January 4, 2012
By Micahel Stone
Retailers’ relationships with celebrities have blossomed from fling into full-blown love affair in recent years, as major department stores and mas sretailers have secured exclusive celebrity lines as a means of differentiating themselves from competitors and attracting consumers. Most recently the nuptials between Martha Stewart and JC Penney and Vera Wang and Men’s Wearhouse have spawned major headlines. In addition, the holiday buzz around Lady Gaga’s Workshop at Barney’s, the Kardashian Kollection at Sears, Jennifer Lopez’s and Marc Anthony’s lines at Kohl’s (now separate, given their personal separation) and the countless other celebrity collaborations, such as Kathy Ireland’s recently announced fur and accessories line for the Fur Vault and at Macy’s, and Gwen Stefani’s new Harajuku Mini Line at Target, provide proof that retailers’ affection for celebrities is not likely to dwindle any time soon. The Feeling is Mutual
Looking ahead to 2012, retailers will continue to value celebrity appeal and trip over themselves to snare the next celebrity as a means to drive consumer traffic. But with so many A, B, C and even D-list personalities flocking to the potentially high rewards of a licensed product line, getting past the velvet rope and gaining entry into an oversaturated market has become increasingly difficult. That being said, if executed intelligently, a celebrity-branded line provides stars with additional revenue sources and added touch points to maintain relevance and authenticity among consumers. These celebrities are looking not only for another paycheck but also another way to extend their fame (e.g., Madonna’s just-announced lifestyle line, Truth or Dare at Macy’s) and further build their personal “brand.”
But just how many celebrities can honestly say they have reached the highly sought-after “brand” status? The answer: very few. The fact is only a small number of celebrities are able to successfully manage the transformation from star to established brand. Paul Newman, Martha Stewart, Jaclyn Smith and Jay-Z are all enjoying their hard-earned brand badges. While some consumers buy a celebrity product line because they aspire to emulate a particular celebrity, others make their buying decisions based on trust and the quality and design of the product. Consumers who buy Jaclyn Smith apparel at Kmart do not aspire to be more like Jaclyn Smith as much as they value the design, quality and price of the goods. But those who buy Jennifer Lopez apparel at Kohl’s aspire to be more like People’s Most Beautiful Woman of 2011.
Plenty of Fish in the Sea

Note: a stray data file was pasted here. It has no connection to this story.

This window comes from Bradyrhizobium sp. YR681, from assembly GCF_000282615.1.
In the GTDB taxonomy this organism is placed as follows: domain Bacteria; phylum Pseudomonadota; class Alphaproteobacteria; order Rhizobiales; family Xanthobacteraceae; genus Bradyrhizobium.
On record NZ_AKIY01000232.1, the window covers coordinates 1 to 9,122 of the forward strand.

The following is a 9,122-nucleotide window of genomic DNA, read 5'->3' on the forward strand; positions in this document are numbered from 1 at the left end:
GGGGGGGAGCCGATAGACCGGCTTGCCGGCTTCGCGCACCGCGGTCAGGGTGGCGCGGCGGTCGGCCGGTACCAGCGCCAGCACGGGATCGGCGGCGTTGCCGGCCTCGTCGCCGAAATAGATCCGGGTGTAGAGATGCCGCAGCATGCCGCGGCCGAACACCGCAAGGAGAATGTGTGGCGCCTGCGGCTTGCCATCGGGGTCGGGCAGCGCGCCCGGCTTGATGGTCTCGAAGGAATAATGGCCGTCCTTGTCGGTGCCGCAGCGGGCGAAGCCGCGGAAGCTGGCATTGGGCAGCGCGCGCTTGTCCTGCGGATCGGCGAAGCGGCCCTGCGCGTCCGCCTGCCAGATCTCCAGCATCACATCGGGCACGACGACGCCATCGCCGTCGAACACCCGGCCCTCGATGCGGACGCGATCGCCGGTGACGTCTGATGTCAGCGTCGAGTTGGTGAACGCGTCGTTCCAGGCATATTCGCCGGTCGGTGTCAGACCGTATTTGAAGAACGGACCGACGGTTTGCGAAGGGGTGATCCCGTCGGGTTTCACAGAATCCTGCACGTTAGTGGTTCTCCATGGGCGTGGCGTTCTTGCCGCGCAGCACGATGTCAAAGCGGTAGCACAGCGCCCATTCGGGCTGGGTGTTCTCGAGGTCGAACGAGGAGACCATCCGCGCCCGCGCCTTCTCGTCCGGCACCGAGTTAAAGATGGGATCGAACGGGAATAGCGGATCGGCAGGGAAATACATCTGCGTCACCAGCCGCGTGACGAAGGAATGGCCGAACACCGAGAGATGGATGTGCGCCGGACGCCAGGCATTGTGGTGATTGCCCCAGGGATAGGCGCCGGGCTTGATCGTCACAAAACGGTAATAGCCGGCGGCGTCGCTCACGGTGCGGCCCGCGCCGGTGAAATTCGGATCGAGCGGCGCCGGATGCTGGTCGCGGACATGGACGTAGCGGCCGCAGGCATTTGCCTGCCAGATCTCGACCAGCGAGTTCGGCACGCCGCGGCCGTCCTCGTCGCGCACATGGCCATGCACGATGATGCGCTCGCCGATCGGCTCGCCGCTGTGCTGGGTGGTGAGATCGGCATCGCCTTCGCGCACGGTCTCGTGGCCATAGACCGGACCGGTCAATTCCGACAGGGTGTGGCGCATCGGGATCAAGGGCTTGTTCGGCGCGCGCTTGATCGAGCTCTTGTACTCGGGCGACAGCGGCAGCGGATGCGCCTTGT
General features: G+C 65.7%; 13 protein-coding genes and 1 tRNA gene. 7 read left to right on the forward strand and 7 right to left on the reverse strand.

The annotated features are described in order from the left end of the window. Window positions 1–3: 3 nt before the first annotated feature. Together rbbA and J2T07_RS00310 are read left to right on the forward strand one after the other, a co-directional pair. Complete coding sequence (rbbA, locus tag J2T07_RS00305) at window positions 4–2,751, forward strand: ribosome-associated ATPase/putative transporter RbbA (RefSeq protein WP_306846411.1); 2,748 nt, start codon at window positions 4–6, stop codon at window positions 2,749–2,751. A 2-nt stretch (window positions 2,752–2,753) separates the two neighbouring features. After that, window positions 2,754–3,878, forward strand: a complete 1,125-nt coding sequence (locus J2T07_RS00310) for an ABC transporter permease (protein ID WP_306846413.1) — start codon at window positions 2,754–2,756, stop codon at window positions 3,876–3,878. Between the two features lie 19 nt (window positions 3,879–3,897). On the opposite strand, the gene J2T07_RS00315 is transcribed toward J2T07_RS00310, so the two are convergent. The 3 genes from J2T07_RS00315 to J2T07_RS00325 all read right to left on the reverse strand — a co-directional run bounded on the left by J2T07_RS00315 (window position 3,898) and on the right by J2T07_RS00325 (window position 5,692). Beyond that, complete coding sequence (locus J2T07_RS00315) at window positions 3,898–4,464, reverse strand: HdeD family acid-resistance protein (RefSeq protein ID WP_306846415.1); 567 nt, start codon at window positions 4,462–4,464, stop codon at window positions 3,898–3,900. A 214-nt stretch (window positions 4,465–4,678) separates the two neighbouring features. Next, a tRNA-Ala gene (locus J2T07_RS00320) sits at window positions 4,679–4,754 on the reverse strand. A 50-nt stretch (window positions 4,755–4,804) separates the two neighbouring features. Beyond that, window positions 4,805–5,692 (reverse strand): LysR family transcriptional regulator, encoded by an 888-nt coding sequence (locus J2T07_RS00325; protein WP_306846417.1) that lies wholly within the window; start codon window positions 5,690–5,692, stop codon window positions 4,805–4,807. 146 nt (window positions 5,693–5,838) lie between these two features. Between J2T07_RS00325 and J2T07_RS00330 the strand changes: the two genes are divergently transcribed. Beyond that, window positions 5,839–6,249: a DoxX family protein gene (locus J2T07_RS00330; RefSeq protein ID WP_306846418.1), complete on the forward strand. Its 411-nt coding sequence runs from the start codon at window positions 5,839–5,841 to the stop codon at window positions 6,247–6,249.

With a finite amount of shelf space and increasing desire by celebrities to extend their names, the celebrity licensing industry is ripe for innovative expansion to new retail channels. While celebrity product lines have graduated from Kmart and Kohl’s to Nordstrom and Barney’s,they have yet to stake their claim for shelf space at non-traditional retail outlets. Just how many morecelebrity lines it will take to reach that tipping point is anybody’s guess.
I suspect that 2011’s oversaturation of celebrity product lines at department stores and mass retailers will encourage, and even compel, celebrities to venture into new retail frontiers. In fact, the trend may already be underway, as we have seen with Salma Hayek’s skincare and beauty line exclusively at CVS launched last August and Project Runway’s Christian Siriano’s footwear line at the discount shoe retailer Payless. Consumers and retailers who have displayed a strong affection for celebrity lines should expect to see more familiar faces (and some not so familiar) in unexpected places such as the aisles of their favorite grocery stores, family discount and value outlets, specialty stores like Bed Bath & Beyond, direct responsetelevision networks such as QVC and HSN (perhaps someone will supplant Snooki on HSN), and, of course, online retailers. I guess the real billion-dollar question is: Who will be Amazon’s first celebrity retail exclusive?
As channels for distribution expand out of necessity, the elements of success will remain the same. A celebrity with passion for product and a strong, relevant connection between his or her name and the product category, regardless of the retail channel, will have a higher probability of success. With retailers continuing to hold the cards in 2012, the emphasis on innovation and quality, regardless of the category, will not only dictate sales but separate true celebrity brands from those that are merely a several year (at most) flash in the pan.
This article is by Michael Stone, CEO of Beanstalk featured on Forbes.com's CMO Network